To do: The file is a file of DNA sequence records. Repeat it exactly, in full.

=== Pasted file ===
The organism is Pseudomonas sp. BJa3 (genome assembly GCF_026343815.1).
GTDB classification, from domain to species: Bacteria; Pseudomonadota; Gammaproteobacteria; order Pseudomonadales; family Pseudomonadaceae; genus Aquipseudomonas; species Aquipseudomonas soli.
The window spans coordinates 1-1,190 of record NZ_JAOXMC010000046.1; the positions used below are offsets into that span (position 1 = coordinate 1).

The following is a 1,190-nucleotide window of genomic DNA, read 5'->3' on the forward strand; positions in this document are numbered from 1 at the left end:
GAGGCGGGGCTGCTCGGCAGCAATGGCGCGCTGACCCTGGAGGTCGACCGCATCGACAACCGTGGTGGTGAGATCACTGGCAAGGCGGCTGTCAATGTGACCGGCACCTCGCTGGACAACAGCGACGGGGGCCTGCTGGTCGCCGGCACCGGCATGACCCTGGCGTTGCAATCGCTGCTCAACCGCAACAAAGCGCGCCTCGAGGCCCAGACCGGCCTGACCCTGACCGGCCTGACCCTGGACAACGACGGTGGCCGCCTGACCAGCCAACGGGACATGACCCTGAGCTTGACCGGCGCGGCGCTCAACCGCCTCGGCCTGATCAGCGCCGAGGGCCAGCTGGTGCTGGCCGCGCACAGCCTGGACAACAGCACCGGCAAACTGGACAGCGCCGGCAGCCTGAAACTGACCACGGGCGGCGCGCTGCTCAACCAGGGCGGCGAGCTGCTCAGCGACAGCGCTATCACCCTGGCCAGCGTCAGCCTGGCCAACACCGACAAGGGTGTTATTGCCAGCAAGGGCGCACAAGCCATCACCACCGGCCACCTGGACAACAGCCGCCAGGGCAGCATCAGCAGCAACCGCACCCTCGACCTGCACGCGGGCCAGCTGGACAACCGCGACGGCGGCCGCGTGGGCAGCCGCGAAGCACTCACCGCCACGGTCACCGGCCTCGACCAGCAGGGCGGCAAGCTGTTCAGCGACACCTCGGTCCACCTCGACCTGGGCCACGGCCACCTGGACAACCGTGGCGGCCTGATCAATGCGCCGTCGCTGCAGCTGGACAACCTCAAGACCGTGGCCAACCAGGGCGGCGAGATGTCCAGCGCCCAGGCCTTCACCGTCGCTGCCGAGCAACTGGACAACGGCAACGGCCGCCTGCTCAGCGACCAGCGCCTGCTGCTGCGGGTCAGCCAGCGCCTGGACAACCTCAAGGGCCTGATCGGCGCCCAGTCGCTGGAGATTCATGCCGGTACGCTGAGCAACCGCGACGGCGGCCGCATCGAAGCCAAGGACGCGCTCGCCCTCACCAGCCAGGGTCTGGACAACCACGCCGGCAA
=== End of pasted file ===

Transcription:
The organism is Pseudomonas sp. BJa3 (genome assembly GCF_026343815.1).
GTDB classification, from domain to species: Bacteria; Pseudomonadota; Gammaproteobacteria; order Pseudomonadales; family Pseudomonadaceae; genus Aquipseudomonas; species Aquipseudomonas soli.
The window spans coordinates 1-1,190 of record NZ_JAOXMC010000046.1; the positions used below are offsets into that span (position 1 = coordinate 1).

The following is a 1,190-nucleotide window of genomic DNA, read 5'->3' on the forward strand; positions in this document are numbered from 1 at the left end:
GAGGCGGGGCTGCTCGGCAGCAATGGCGCGCTGACCCTGGAGGTCGACCGCATCGACAACCGTGGTGGTGAGATCACTGGCAAGGCGGCTGTCAATGTGACCGGCACCTCGCTGGACAACAGCGACGGGGGCCTGCTGGTCGCCGGCACCGGCATGACCCTGGCGTTGCAATCGCTGCTCAACCGCAACAAAGCGCGCCTCGAGGCCCAGACCGGCCTGACCCTGACCGGCCTGACCCTGGACAACGACGGTGGCCGCCTGACCAGCCAACGGGACATGACCCTGAGCTTGACCGGCGCGGCGCTCAACCGCCTCGGCCTGATCAGCGCCGAGGGCCAGCTGGTGCTGGCCGCGCACAGCCTGGACAACAGCACCGGCAAACTGGACAGCGCCGGCAGCCTGAAACTGACCACGGGCGGCGCGCTGCTCAACCAGGGCGGCGAGCTGCTCAGCGACAGCGCTATCACCCTGGCCAGCGTCAGCCTGGCCAACACCGACAAGGGTGTTATTGCCAGCAAGGGCGCACAAGCCATCACCACCGGCCACCTGGACAACAGCCGCCAGGGCAGCATCAGCAGCAACCGCACCCTCGACCTGCACGCGGGCCAGCTGGACAACCGCGACGGCGGCCGCGTGGGCAGCCGCGAAGCACTCACCGCCACGGTCACCGGCCTCGACCAGCAGGGCGGCAAGCTGTTCAGCGACACCTCGGTCCACCTCGACCTGGGCCACGGCCACCTGGACAACCGTGGCGGCCTGATCAATGCGCCGTCGCTGCAGCTGGACAACCTCAAGACCGTGGCCAACCAGGGCGGCGAGATGTCCAGCGCCCAGGCCTTCACCGTCGCTGCCGAGCAACTGGACAACGGCAACGGCCGCCTGCTCAGCGACCAGCGCCTGCTGCTGCGGGTCAGCCAGCGCCTGGACAACCTCAAGGGCCTGATCGGCGCCCAGTCGCTGGAGATTCATGCCGGTACGCTGAGCAACCGCGACGGCGGCCGCATCGAAGCCAAGGACGCGCTCGCCCTCACCAGCCAGGGTCTGGACAACCACGCCGGCAA